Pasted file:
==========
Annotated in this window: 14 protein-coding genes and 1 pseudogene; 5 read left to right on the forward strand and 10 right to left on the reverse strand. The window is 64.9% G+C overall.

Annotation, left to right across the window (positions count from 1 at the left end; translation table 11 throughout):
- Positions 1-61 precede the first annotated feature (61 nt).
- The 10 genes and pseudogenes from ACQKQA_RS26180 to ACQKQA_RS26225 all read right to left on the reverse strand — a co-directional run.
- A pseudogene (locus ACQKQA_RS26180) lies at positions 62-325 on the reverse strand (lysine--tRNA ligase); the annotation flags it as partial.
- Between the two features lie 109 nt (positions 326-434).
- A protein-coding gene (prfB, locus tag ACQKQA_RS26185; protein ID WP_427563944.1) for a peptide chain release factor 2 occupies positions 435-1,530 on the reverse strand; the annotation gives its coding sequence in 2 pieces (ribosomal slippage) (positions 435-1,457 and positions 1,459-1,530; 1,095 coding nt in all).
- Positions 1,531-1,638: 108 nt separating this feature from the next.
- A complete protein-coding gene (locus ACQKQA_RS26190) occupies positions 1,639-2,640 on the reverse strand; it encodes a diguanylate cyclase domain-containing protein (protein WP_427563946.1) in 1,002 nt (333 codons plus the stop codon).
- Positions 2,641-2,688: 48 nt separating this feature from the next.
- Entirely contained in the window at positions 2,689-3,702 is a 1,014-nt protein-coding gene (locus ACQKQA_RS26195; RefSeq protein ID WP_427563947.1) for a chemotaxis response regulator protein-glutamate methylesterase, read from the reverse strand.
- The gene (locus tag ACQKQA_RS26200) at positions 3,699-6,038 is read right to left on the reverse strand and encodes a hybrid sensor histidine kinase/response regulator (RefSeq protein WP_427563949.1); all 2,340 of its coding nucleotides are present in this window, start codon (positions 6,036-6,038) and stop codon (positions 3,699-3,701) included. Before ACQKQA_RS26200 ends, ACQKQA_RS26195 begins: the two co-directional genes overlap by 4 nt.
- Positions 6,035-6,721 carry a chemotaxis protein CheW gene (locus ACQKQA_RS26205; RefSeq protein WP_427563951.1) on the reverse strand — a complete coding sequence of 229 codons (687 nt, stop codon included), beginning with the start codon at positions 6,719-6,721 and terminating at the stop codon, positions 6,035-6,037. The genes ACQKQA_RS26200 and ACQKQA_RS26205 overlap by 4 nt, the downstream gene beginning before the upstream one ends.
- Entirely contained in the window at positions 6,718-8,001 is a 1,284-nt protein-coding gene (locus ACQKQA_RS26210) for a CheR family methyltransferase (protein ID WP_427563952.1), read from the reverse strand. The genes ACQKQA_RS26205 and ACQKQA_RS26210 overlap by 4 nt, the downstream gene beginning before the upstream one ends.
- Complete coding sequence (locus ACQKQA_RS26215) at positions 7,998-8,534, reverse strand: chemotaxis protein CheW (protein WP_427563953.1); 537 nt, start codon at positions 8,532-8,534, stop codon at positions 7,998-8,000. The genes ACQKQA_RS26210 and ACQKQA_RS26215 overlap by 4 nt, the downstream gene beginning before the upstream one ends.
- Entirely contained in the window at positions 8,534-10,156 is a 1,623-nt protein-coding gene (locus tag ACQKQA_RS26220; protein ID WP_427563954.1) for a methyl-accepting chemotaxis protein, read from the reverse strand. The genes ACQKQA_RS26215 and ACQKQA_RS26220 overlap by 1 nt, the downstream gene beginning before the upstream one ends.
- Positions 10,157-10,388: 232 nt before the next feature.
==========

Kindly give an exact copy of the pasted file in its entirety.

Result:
Annotated in this window: 14 protein-coding genes and 1 pseudogene; 5 read left to right on the forward strand and 10 right to left on the reverse strand. The window is 64.9% G+C overall.

Annotation, left to right across the window (positions count from 1 at the left end; translation table 11 throughout):
- Positions 1-61 precede the first annotated feature (61 nt).
- The 10 genes and pseudogenes from ACQKQA_RS26180 to ACQKQA_RS26225 all read right to left on the reverse strand — a co-directional run.
- A pseudogene (locus ACQKQA_RS26180) lies at positions 62-325 on the reverse strand (lysine--tRNA ligase); the annotation flags it as partial.
- Between the two features lie 109 nt (positions 326-434).
- A protein-coding gene (prfB, locus tag ACQKQA_RS26185; protein ID WP_427563944.1) for a peptide chain release factor 2 occupies positions 435-1,530 on the reverse strand; the annotation gives its coding sequence in 2 pieces (ribosomal slippage) (positions 435-1,457 and positions 1,459-1,530; 1,095 coding nt in all).
- Positions 1,531-1,638: 108 nt separating this feature from the next.
- A complete protein-coding gene (locus ACQKQA_RS26190) occupies positions 1,639-2,640 on the reverse strand; it encodes a diguanylate cyclase domain-containing protein (protein WP_427563946.1) in 1,002 nt (333 codons plus the stop codon).
- Positions 2,641-2,688: 48 nt separating this feature from the next.
- Entirely contained in the window at positions 2,689-3,702 is a 1,014-nt protein-coding gene (locus ACQKQA_RS26195; RefSeq protein ID WP_427563947.1) for a chemotaxis response regulator protein-glutamate methylesterase, read from the reverse strand.
- The gene (locus tag ACQKQA_RS26200) at positions 3,699-6,038 is read right to left on the reverse strand and encodes a hybrid sensor histidine kinase/response regulator (RefSeq protein WP_427563949.1); all 2,340 of its coding nucleotides are present in this window, start codon (positions 6,036-6,038) and stop codon (positions 3,699-3,701) included. Before ACQKQA_RS26200 ends, ACQKQA_RS26195 begins: the two co-directional genes overlap by 4 nt.
- Positions 6,035-6,721 carry a chemotaxis protein CheW gene (locus ACQKQA_RS26205; RefSeq protein WP_427563951.1) on the reverse strand — a complete coding sequence of 229 codons (687 nt, stop codon included), beginning with the start codon at positions 6,719-6,721 and terminating at the stop codon, positions 6,035-6,037. The genes ACQKQA_RS26200 and ACQKQA_RS26205 overlap by 4 nt, the downstream gene beginning before the upstream one ends.
- Entirely contained in the window at positions 6,718-8,001 is a 1,284-nt protein-coding gene (locus ACQKQA_RS26210) for a CheR family methyltransferase (protein ID WP_427563952.1), read from the reverse strand. The genes ACQKQA_RS26205 and ACQKQA_RS26210 overlap by 4 nt, the downstream gene beginning before the upstream one ends.
- Complete coding sequence (locus ACQKQA_RS26215) at positions 7,998-8,534, reverse strand: chemotaxis protein CheW (protein WP_427563953.1); 537 nt, start codon at positions 8,532-8,534, stop codon at positions 7,998-8,000. The genes ACQKQA_RS26210 and ACQKQA_RS26215 overlap by 4 nt, the downstream gene beginning before the upstream one ends.
- Entirely contained in the window at positions 8,534-10,156 is a 1,623-nt protein-coding gene (locus tag ACQKQA_RS26220; protein ID WP_427563954.1) for a methyl-accepting chemotaxis protein, read from the reverse strand. The genes ACQKQA_RS26215 and ACQKQA_RS26220 overlap by 1 nt, the downstream gene beginning before the upstream one ends.
- Positions 10,157-10,388: 232 nt before the next feature.